It is an exciting time to be involved in Internet technology. Everywhere, there are amaz‐ ing new ideas (or amazing old ideas revitalized). The spirit of innovation and excitement is greater now than it has been in many years
The Express website describes Express as “a minimal and flexible node.js web applica‐ tion framework, providing a robust set of features for building single and multipage and hybrid web applications.” What does that really mean, though? Let’s break that description down:
This is one of the most appealing aspects of Express. Many times, framework de‐ velopers forget that usually “less is more.” The Express philosophy is to provide the minimal layer between your brain and the server. That doesn’t mean that it’s not robust, or that it doesn’t have enough useful features. It means that it gets in your way less, allowing you full expression of your ideas, while at the same time providing something useful.
Another key aspect of the Express philosophy is that Express is extensible. Express provides you a very minimal framework, and you can add in different parts of Express functionality as needed, replacing whatever doesn’t meet your needs. This is a breath of fresh air. So many frameworks give you everything, leaving you with a bloated, mysterious, and complex project before you’ve even written a single line of code. Very often, the first task is to waste time carving off unneeded functionality, or replacing the functionality that doesn’t meet requirements. Express takes the opposite approach, allowing you to add what you need when you need it.
The core philosophy behind Node is that of event-driven programming.What that means for you, the programmer, is that you have to understand what events are available to you and how to respond to them. Many people are introduced to event-driven pro‐ gramming by implementing a user interface: the user clicks on something, and you handle the “click event.” It’s a good metaphor, because it’s understood that the program‐ mer has no control over when, or if, the user is going to click something, so event-driven programming is really quite intuitive. It can be a little harder to make the conceptual leap to responding to events on the server, but the principle is the same.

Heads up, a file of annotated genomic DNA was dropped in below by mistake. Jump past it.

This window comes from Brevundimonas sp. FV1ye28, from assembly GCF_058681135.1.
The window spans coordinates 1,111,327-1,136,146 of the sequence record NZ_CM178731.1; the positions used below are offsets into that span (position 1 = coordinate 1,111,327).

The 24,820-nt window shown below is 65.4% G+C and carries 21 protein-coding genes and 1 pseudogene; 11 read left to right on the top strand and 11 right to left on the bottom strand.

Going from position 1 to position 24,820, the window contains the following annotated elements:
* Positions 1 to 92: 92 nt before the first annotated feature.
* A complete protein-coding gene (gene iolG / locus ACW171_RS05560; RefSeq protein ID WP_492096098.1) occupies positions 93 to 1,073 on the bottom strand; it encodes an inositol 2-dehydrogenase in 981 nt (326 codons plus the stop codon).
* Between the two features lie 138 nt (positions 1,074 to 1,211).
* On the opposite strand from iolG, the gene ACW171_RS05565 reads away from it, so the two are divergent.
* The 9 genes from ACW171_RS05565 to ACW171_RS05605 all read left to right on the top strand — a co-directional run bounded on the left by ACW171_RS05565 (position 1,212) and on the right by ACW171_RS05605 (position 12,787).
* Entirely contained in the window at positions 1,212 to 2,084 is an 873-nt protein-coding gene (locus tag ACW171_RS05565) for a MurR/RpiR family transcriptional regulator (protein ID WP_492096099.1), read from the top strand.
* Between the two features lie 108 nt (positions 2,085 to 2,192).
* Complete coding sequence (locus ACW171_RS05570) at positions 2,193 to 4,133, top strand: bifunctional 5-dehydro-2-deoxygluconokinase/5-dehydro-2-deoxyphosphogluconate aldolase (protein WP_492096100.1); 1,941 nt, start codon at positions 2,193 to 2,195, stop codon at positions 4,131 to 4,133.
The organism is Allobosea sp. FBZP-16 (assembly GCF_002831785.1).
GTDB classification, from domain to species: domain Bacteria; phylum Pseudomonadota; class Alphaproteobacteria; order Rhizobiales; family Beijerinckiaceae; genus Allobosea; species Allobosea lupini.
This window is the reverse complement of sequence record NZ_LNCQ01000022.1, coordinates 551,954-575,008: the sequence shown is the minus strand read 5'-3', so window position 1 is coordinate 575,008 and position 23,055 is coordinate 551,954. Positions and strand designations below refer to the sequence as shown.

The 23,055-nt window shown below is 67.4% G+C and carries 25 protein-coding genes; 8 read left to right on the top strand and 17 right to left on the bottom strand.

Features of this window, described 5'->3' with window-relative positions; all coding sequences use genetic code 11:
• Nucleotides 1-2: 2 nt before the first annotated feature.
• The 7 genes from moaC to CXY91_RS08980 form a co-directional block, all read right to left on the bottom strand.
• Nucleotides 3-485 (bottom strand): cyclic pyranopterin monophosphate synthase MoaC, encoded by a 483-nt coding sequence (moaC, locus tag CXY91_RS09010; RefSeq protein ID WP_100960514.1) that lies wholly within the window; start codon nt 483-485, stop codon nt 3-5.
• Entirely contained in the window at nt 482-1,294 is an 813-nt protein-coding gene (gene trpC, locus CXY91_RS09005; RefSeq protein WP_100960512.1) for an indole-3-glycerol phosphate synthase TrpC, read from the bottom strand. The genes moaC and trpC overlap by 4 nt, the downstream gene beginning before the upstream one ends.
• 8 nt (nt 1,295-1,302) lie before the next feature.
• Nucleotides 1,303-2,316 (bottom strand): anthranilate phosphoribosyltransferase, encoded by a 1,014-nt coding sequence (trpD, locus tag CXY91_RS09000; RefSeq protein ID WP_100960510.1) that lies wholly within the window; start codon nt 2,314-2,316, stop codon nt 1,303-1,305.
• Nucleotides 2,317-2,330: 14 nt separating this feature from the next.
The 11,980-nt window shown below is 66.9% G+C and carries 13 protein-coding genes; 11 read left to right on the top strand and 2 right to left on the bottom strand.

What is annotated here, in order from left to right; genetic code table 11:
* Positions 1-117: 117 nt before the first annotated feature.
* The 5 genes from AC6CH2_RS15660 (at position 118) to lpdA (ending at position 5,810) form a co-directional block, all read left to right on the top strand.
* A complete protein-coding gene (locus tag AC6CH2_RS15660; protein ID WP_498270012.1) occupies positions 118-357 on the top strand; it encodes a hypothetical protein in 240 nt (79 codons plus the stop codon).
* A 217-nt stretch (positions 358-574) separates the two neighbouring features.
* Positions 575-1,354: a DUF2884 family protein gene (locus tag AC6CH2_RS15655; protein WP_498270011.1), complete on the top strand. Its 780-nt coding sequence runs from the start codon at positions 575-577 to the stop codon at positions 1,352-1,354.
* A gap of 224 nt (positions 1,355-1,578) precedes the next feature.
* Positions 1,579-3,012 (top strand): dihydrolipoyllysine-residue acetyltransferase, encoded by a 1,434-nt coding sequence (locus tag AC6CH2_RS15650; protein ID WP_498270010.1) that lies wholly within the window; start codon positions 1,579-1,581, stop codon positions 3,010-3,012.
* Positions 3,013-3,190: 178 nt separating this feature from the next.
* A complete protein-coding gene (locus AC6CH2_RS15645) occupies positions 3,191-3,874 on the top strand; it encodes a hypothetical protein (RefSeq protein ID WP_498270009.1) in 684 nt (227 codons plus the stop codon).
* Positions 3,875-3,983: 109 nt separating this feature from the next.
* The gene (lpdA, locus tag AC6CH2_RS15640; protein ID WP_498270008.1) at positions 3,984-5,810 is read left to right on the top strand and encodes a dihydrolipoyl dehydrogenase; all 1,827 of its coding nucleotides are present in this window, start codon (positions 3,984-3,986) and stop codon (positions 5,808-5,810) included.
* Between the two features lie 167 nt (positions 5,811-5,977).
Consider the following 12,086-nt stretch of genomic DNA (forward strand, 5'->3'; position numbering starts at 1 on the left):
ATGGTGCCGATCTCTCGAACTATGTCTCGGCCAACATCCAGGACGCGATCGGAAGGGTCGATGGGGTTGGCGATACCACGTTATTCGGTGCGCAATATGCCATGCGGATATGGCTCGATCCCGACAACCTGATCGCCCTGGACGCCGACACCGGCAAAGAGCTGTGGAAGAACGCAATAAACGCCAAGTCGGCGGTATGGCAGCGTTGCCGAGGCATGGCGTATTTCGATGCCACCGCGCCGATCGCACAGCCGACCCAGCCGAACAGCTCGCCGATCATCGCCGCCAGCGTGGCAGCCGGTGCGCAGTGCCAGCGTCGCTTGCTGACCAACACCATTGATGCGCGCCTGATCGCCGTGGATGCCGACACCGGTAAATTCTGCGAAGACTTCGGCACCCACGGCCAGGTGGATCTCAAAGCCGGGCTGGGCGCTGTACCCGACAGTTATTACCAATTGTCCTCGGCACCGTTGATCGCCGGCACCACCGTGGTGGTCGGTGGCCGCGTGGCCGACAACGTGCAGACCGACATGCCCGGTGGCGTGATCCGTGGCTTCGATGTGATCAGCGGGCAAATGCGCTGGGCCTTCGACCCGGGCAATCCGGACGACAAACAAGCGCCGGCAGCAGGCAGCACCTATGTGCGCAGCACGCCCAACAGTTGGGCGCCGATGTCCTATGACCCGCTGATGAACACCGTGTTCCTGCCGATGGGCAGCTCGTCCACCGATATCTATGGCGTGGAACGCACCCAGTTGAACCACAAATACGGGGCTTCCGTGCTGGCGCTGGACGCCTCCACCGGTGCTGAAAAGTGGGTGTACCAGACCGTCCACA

Non-blocking I/O means it can do what you need a server to do very well. Take requests and never block itself from receiving more requests while fulfilling it's queue.
Being able to use one single programming language to write both client and serverside code menas is much easier.
Node.JS has quickly risen as one of the most popular and motivated development communicates around. it's still considered a very viable alternative to Python, Ruby, C# and Java Readmore